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post #1 of 6 (permalink) Old 04-07-17, 12:04 PM Thread Starter
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Cool Are all dice rolls random?

I looked into dice rolls and the actual chance percentages and came up with this. I hope it gives anyone some advice and help!

Edit done to link to the original writer of this article.

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Last edited by scscofield; 04-08-17 at 05:33 AM.
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post #2 of 6 (permalink) Old 04-07-17, 12:36 PM
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The link is not working for me...could you post the article here pretty please ?

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post #3 of 6 (permalink) Old 04-07-17, 12:37 PM Thread Starter
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The link is working fine.... And I can send you it in a private message! ;)

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post #4 of 6 (permalink) Old 04-07-17, 01:01 PM
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Originally Posted by WWG View Post
The link is working fine.... And I can send you it in a private message! ;)
Or you could post it all here and save us clicking a link to another site.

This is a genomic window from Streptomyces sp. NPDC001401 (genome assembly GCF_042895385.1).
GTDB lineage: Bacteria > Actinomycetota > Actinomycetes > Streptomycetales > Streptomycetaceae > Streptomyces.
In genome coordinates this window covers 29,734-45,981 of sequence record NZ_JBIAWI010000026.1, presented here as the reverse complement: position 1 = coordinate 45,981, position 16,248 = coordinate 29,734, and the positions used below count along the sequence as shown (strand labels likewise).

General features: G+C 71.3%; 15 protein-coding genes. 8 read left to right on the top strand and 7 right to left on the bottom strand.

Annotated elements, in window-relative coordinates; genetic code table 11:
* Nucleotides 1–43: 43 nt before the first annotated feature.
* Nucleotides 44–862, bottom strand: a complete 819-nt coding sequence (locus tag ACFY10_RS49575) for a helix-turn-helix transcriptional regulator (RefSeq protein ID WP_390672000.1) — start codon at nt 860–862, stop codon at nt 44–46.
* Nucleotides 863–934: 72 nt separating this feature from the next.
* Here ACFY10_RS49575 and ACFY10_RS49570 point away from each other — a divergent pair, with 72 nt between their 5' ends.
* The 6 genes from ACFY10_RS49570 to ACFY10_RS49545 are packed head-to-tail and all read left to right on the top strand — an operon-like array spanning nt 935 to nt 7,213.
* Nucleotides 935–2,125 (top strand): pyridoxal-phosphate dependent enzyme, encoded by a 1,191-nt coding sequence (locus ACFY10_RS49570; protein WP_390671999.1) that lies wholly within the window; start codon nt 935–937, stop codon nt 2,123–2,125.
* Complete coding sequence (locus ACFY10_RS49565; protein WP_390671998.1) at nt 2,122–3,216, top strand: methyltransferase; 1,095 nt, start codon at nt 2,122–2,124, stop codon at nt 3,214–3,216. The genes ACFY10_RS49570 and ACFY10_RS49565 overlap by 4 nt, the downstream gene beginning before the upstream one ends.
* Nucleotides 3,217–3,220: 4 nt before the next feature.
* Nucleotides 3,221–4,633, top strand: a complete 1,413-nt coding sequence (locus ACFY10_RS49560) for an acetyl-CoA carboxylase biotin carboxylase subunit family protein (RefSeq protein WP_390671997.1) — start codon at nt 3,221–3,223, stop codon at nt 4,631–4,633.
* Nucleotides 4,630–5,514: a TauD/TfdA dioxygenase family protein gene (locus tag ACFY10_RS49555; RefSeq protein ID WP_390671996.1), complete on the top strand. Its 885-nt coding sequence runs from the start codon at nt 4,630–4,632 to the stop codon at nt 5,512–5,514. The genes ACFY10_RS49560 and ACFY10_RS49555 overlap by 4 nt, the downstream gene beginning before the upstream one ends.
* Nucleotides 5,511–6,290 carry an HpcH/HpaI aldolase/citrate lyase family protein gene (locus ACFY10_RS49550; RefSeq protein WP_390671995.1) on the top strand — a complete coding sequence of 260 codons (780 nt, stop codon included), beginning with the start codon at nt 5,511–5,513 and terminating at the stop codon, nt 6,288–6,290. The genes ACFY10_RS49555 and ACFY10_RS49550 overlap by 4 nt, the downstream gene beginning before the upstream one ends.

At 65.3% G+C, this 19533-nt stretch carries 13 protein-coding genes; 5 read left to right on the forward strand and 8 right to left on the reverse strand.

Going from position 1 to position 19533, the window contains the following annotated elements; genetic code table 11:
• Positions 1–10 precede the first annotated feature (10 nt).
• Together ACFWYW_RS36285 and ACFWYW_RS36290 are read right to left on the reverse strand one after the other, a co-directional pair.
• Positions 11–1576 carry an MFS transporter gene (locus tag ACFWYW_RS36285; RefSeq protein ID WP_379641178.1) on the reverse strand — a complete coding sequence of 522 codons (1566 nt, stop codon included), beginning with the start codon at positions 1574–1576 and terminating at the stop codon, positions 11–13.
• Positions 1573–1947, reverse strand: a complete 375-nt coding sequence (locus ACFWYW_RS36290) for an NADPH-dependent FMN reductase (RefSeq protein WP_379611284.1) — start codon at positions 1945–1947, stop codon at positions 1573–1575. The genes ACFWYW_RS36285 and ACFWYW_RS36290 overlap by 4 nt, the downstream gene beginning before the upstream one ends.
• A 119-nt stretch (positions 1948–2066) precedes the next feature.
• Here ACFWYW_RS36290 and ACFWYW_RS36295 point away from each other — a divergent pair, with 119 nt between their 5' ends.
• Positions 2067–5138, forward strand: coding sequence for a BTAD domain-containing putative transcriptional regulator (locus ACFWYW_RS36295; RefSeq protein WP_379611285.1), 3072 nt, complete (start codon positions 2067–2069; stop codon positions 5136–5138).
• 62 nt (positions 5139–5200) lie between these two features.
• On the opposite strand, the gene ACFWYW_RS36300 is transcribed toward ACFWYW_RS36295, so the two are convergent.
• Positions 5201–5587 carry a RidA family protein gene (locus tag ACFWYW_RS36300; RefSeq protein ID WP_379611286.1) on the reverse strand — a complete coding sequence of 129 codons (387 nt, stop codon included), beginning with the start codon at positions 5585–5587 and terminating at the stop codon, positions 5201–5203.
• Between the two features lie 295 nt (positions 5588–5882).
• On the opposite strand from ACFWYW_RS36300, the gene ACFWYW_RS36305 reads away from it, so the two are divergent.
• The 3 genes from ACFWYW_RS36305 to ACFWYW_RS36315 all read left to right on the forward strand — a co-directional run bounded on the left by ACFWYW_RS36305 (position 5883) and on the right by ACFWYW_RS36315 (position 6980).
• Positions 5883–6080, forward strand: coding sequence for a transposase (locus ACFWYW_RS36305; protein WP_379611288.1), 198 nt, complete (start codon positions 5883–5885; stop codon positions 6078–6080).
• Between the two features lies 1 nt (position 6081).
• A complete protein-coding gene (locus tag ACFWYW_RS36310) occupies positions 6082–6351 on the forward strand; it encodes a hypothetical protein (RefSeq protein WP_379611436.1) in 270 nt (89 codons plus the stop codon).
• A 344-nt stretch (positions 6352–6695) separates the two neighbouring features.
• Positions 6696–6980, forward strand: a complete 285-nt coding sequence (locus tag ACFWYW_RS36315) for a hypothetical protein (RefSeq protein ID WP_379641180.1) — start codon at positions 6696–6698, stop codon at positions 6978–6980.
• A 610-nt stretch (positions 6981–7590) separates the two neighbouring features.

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post #5 of 6 (permalink) Old 04-07-17, 01:26 PM
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don't bring statistics into dice rolls, especialy in warhammer it never works out for me.
what people are trying to say is that we would like to keep traffic coming here not redirected to another website.
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post #6 of 6 (permalink) Old 04-07-17, 05:28 PM
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It has been brought to my attention that this article is actually an altered version of an article by Ben P. Stein at . The OP does mention that this is originally an article posted by Mr. Stein, but they do so after they attempt to sell you a dice tower. They have also altered the article in it's original form. It is not known if this was done with the permission of Mr Stein or not.

Dungeons and Dragons, Warhammer, Most Board games, Yahtzee and a huge number of other games all rely on throwing dice--from the 4-sided pyramid shape to the familiar 6-sided cube and the monster 20-sided variety. The dice in all games are meant to introduce an element of chance; we expect that the outcomes of the rolls will be truly random and unpredictable.

However, new theoretical models and high-speed movies of dice rolls of numerous shapes and sizes confirm this is not the case. They show that dice thrown with a 1 on the top are slightly more likely to land as a 1 than as the other values for every type of the various kinds of dice. But at the same time, it's usually too hard for someone to predict the outcome of the throw of a single die.